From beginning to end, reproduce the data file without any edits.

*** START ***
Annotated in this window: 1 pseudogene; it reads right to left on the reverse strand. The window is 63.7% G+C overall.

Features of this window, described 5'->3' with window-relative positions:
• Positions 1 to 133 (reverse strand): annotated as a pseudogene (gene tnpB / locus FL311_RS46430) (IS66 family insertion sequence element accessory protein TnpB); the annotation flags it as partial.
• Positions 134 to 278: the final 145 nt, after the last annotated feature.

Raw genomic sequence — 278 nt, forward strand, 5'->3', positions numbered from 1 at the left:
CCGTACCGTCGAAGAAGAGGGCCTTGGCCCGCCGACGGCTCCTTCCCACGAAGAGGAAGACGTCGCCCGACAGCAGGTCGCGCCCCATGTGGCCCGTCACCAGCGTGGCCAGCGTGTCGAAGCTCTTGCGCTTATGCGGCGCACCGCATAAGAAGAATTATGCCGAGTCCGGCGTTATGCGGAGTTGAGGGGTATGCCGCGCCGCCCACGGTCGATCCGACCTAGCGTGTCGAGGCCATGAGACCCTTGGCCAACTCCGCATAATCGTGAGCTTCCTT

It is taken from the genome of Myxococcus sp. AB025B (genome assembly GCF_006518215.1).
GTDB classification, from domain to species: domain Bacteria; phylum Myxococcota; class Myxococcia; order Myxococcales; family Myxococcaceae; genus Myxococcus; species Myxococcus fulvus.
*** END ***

Annotated in this window: 1 pseudogene; it reads right to left on the reverse strand. The window is 63.7% G+C overall.

Features of this window, described 5'->3' with window-relative positions:
• Positions 1 to 133 (reverse strand): annotated as a pseudogene (gene tnpB / locus FL311_RS46430) (IS66 family insertion sequence element accessory protein TnpB); the annotation flags it as partial.
• Positions 134 to 278: the final 145 nt, after the last annotated feature.

Raw genomic sequence — 278 nt, forward strand, 5'->3', positions numbered from 1 at the left:
CCGTACCGTCGAAGAAGAGGGCCTTGGCCCGCCGACGGCTCCTTCCCACGAAGAGGAAGACGTCGCCCGACAGCAGGTCGCGCCCCATGTGGCCCGTCACCAGCGTGGCCAGCGTGTCGAAGCTCTTGCGCTTATGCGGCGCACCGCATAAGAAGAATTATGCCGAGTCCGGCGTTATGCGGAGTTGAGGGGTATGCCGCGCCGCCCACGGTCGATCCGACCTAGCGTGTCGAGGCCATGAGACCCTTGGCCAACTCCGCATAATCGTGAGCTTCCTT

It is taken from the genome of Myxococcus sp. AB025B (genome assembly GCF_006518215.1).
GTDB classification, from domain to species: domain Bacteria; phylum Myxococcota; class Myxococcia; order Myxococcales; family Myxococcaceae; genus Myxococcus; species Myxococcus fulvus.